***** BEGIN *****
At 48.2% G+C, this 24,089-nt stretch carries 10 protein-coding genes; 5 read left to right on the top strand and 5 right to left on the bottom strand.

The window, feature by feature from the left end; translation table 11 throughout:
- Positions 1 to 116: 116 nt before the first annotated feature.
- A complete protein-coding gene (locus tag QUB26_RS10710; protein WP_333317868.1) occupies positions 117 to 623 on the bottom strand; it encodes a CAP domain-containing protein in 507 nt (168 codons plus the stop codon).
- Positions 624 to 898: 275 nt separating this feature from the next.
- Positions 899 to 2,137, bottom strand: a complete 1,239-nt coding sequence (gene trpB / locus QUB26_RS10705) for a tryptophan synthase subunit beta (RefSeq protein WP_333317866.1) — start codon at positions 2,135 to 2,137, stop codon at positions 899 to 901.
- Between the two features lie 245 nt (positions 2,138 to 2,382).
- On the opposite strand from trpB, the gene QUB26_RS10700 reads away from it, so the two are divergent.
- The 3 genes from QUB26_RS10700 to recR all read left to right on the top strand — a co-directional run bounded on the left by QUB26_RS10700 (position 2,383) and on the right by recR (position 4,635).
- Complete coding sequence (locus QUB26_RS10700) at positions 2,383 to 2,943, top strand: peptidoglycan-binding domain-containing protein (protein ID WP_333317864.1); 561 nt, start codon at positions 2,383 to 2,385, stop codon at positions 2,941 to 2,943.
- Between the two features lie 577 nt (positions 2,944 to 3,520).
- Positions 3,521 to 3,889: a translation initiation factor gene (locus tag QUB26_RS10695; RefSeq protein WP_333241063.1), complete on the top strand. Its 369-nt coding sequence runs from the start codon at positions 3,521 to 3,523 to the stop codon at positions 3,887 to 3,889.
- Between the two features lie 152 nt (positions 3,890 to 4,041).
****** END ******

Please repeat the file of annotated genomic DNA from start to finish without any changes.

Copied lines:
At 48.2% G+C, this 24,089-nt stretch carries 10 protein-coding genes; 5 read left to right on the top strand and 5 right to left on the bottom strand.

The window, feature by feature from the left end; translation table 11 throughout:
- Positions 1 to 116: 116 nt before the first annotated feature.
- A complete protein-coding gene (locus tag QUB26_RS10710; protein WP_333317868.1) occupies positions 117 to 623 on the bottom strand; it encodes a CAP domain-containing protein in 507 nt (168 codons plus the stop codon).
- Positions 624 to 898: 275 nt separating this feature from the next.
- Positions 899 to 2,137, bottom strand: a complete 1,239-nt coding sequence (gene trpB / locus QUB26_RS10705) for a tryptophan synthase subunit beta (RefSeq protein WP_333317866.1) — start codon at positions 2,135 to 2,137, stop codon at positions 899 to 901.
- Between the two features lie 245 nt (positions 2,138 to 2,382).
- On the opposite strand from trpB, the gene QUB26_RS10700 reads away from it, so the two are divergent.
- The 3 genes from QUB26_RS10700 to recR all read left to right on the top strand — a co-directional run bounded on the left by QUB26_RS10700 (position 2,383) and on the right by recR (position 4,635).
- Complete coding sequence (locus QUB26_RS10700) at positions 2,383 to 2,943, top strand: peptidoglycan-binding domain-containing protein (protein ID WP_333317864.1); 561 nt, start codon at positions 2,383 to 2,385, stop codon at positions 2,941 to 2,943.
- Between the two features lie 577 nt (positions 2,944 to 3,520).
- Positions 3,521 to 3,889: a translation initiation factor gene (locus tag QUB26_RS10695; RefSeq protein WP_333241063.1), complete on the top strand. Its 369-nt coding sequence runs from the start codon at positions 3,521 to 3,523 to the stop codon at positions 3,887 to 3,889.
- Between the two features lie 152 nt (positions 3,890 to 4,041).